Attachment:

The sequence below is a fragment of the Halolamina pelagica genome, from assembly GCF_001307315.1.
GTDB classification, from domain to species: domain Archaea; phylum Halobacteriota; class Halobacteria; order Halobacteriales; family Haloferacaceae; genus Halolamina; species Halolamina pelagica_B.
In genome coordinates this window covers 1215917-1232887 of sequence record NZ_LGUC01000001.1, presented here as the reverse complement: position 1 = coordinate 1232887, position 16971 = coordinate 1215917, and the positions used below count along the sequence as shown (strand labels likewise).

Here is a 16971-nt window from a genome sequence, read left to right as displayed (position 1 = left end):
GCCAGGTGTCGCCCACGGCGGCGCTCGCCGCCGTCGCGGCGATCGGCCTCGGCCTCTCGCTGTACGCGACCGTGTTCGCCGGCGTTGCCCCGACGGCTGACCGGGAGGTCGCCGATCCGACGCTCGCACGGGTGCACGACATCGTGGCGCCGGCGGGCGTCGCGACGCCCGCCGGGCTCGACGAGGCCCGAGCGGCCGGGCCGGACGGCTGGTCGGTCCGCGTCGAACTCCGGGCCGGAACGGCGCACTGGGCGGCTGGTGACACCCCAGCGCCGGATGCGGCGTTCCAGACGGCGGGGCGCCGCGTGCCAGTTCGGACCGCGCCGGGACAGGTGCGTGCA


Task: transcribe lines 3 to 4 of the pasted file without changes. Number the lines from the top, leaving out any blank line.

In genome coordinates this window covers 1215917-1232887 of sequence record NZ_LGUC01000001.1, presented here as the reverse complement: position 1 = coordinate 1232887, position 16971 = coordinate 1215917, and the positions used below count along the sequence as shown (strand labels likewise).

Here is a 16971-nt window from a genome sequence, read left to right as displayed (position 1 = left end):